The school district is partnering with a non-profit organization to create 37 spaces at Macaulay Elementary – 12 preschool spaces and 25 school-age spaces. This project is receiving $477,600.
The school district is partnering with a non-profit organization to create 91 spaces at Tillicum Elementary – 16 preschool spaces and 75 school-age spaces. This project is receiving $818,750.
Victoria West Elementary:
The school district is partnering with the Victoria West Community Association to create 57 spaces at Victoria West Elementary – 32 spaces for children aged 30 months to school age and 25 school-age spaces. This project is receiving $872,800.
The school district is partnering with a non-profit organization to create 103 spaces at Willows Elementary – eight for infants and toddlers, 20 for children aged three to school age and 75 school-age spaces. This project is receiving $818,750.
Total funding: $4,606,500 for 439 spaces
What follows shows the breakdown of the number of spaces by age group. Preschool programs typically operate only during the school-year (September to June). Most preschool programs run from one to four hours a day, although some programs can run longer.
Infant/toddler (under 30 months of age): 16 spaces
30 months to school age: 72 spaces
Preschool (30 months to school age): 28 spaces
School age: 323 spaces
Total: 439 spaces
Childcare BC New Spaces Fund making child care more accessible
Under the Childcare BC New Spaces Fund, eligible organizations may apply for:
- up to $1 million per facility for public-sector partnerships with non-profit child care providers. (Public-sector partners can be public-sector organizations, local/municipal governments, school boards, public and post-secondary institutions, band/tribal councils and/or First Nations governments.);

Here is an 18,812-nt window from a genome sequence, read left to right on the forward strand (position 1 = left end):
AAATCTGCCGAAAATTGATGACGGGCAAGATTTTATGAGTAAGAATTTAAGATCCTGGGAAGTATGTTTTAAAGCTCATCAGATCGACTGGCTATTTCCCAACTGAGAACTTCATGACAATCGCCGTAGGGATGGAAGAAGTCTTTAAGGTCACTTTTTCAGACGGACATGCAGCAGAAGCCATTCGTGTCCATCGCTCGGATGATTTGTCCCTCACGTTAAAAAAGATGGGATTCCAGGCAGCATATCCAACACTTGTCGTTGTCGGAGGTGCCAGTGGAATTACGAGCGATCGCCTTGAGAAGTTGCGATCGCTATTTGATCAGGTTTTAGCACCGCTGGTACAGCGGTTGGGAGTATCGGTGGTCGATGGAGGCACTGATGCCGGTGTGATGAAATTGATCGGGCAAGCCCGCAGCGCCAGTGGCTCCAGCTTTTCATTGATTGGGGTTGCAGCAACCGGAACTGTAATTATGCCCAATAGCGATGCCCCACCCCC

- up to $500,000 per facility for school boards, Indigenous organizations/band or tribal councils and First Nations governments, child development centres, and non-profit child care providers; and
- up to $250,000 per facility for private child care providers.
Priority was given to projects looking to create:
- licensed infant/toddler (0-36 months) or licensed group (30 months to school age) child care spaces;
- spaces by public-sector organizations, local/municipal governments, band/tribal councils and/or First Nations governments in partnership with a non-profit child care provider;
- spaces on school grounds (including K-12 and post-secondary);
- spaces serving vulnerable populations (e.g., low-income families);
- inclusive spaces serving children with extra support needs;
- spaces serving Indigenous communities;
- spaces serving newly landed immigrants and/or refugees;
- spaces serving young parents (25 years of age and under); and/or
- flexible spaces that offer child care outside of core business hours (e.g., evenings, early mornings, weekends, etc.)
Not every application is for the maximum provincial investment available, as the project may be smaller or the costs may be lower (e.g., licensed family child care providers). The actual cost per space varies due to a range of factors, including the type of space being built and the community profile.
Government Communications and Public
Ministry of Children and Family Development